In human consciousness “I” generally experiences itself as one of the limited forms that sprouted from the Source, the Godhood. Seeking the Godhood somewhere “out there” results in a unique experience: “I” is the creature (small “self”) following the energetic trail, wanting to zero in on that unique Quality of the creative Force. It discovers traces of that trail, that Quality, in many places: in happiness, in excitement, in hope, in satisfaction, in fulfillment, in service to others, etc. It misunderstands the source of all of these as being somehow connected to and dependent upon the forms and qualities that it was interacting with when each of these appeared in its experiences (e.g., “that person made me happy; that food satisfied me.”)
Through various extraordinary experiences and contemplation of wisdom teachings, such as those of Ramana Maharshi, I discovered in my own direct experience that the Quality I was seeking in life was not at all dependent on or connected to any of these particular forms, experiences or circumstances. What I was seeking was actually my own innermost “Self.” I then began to explore and investigate how it is that I lose the realization of this Self-Quality in my life. It became apparent that looking for the contact with and continual experience of “It” was the reason why I felt separate from It as the Supreme State of Being. I was continually creating the experience of being separate from what I was most ardently seeking by the very fact that I was seeking.
Letting this seeking movement subside was not as easy as I expected when I first had that realization. I began to incorporate into my daily life some of the mindfulness and present-moment teachings that I found in the works of Eckhart Tolle, Thich Nhat Hanh, Gangaji, Shunryu Suzuki and others. With continued practice, this seeking movement, which could also be described as a “choice-making” movement of the mind, subsided more and more. This allowed me to realize that “I Am” the First Principle.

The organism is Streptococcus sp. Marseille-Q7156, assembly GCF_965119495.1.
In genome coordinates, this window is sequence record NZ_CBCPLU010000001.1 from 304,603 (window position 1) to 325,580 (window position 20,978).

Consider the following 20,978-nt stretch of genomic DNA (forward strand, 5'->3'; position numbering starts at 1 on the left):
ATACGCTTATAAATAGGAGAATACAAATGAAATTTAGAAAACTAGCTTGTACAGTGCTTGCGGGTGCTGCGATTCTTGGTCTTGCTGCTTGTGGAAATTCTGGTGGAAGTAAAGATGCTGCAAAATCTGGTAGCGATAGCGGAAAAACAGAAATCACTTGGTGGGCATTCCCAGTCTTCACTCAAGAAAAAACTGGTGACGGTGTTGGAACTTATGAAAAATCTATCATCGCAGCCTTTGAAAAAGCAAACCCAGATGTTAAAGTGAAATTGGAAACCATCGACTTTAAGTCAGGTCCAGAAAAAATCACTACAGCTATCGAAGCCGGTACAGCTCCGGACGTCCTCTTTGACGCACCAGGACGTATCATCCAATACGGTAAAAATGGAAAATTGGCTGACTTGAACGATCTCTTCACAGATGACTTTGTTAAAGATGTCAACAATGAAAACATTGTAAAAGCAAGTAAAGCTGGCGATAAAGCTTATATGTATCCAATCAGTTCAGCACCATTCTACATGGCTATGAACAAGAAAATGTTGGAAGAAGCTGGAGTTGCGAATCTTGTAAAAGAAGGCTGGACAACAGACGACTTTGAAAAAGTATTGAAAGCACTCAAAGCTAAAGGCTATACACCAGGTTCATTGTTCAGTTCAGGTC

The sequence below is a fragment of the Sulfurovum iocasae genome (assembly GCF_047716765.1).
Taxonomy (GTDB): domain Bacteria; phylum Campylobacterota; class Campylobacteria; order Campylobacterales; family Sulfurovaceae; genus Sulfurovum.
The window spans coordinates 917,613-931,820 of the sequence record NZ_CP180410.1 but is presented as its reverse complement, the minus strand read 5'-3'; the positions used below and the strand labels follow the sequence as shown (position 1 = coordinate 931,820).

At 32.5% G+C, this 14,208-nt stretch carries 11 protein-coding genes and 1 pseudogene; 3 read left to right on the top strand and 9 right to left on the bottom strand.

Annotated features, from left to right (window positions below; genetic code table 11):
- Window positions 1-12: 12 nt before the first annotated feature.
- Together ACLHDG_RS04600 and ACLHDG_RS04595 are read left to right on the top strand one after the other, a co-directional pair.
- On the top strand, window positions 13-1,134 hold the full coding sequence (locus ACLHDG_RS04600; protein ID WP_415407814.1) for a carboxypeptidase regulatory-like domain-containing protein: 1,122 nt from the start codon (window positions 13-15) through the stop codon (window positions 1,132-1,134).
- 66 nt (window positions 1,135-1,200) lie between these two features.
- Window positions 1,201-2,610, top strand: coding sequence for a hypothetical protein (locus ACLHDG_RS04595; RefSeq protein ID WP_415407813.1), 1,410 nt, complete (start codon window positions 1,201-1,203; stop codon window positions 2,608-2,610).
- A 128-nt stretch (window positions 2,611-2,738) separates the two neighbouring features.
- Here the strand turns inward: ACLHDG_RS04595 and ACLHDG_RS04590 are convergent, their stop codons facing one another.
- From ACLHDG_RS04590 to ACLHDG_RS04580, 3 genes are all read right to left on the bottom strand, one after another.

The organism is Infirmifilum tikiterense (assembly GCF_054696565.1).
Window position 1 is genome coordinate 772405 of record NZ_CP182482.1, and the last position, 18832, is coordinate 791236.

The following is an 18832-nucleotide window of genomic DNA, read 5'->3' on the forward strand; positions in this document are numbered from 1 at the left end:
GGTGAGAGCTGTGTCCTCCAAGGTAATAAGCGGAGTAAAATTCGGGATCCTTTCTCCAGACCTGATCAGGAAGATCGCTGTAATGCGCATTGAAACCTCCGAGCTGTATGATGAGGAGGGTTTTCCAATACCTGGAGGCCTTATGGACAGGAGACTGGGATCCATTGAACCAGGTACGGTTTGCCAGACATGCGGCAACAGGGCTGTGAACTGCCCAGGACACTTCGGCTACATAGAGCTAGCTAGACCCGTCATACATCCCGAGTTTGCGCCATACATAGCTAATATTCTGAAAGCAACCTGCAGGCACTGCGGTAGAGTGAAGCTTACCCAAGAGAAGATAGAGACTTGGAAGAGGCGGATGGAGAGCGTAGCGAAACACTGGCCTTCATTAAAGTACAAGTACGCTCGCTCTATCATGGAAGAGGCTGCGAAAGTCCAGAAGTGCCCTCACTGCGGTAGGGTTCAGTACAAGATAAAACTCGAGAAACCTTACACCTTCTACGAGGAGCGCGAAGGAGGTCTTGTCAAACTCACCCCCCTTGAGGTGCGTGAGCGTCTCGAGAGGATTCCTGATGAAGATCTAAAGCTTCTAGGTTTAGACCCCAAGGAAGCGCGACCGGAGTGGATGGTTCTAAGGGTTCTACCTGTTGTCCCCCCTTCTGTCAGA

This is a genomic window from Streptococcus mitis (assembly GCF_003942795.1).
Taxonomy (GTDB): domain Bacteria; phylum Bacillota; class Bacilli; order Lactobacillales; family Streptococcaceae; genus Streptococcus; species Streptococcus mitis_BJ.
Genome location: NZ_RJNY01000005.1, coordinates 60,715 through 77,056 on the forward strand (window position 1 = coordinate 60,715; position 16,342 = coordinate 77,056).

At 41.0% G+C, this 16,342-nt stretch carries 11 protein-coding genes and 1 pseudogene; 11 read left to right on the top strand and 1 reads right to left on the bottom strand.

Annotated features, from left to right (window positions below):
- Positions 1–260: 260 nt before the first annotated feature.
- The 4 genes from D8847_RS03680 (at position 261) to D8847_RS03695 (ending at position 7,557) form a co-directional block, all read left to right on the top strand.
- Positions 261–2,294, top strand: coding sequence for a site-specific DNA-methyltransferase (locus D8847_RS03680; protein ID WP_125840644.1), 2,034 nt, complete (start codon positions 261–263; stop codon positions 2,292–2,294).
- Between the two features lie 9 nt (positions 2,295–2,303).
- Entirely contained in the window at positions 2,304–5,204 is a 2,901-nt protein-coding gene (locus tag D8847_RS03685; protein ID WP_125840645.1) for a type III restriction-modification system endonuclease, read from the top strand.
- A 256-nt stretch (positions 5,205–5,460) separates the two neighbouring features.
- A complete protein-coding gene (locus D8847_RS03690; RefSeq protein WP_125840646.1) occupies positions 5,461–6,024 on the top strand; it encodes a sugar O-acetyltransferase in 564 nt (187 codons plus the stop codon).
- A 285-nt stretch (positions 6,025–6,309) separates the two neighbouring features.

With this realization, my perspective of being a limited form that sprouted from an almighty Source and was seeking that source outside of itself flipped 180 degrees to a new perspective of being the Absolute (without form) looking at or witnessing the forms that sprouted from It (Me.)
As many have pointed out, the Absolute simply witnesses the Happening, the divine creation, if you will, without controlling it or intervening in any way, because It is without attributes and thus has no means with which to control or determine the Happening. It views this amazing Happening, full of fascination at the perfection with which “It,” unfolds/ “I” unfold in this spontaneous manifestation of the potential of Creation.
Everything is a part of this unfolding and It is supremely Self-correcting as the phenomena strive toward the balance of the Whole. The Whole can never lose balance, although from the limited-self perspective, I may feel that things are “out of control” and chaotically “out of whack.”
The unique experience we are immersed in is that of being the limited self in action and at the same time the unlimited Absolute from Which all sprouts and Which is immobile and untouched by all phenomena. “I Am” is filled with great affection for this show of Life that continually erupts and springs out of “My” essence, manifesting in a never-ending display of infinite forms and qualities.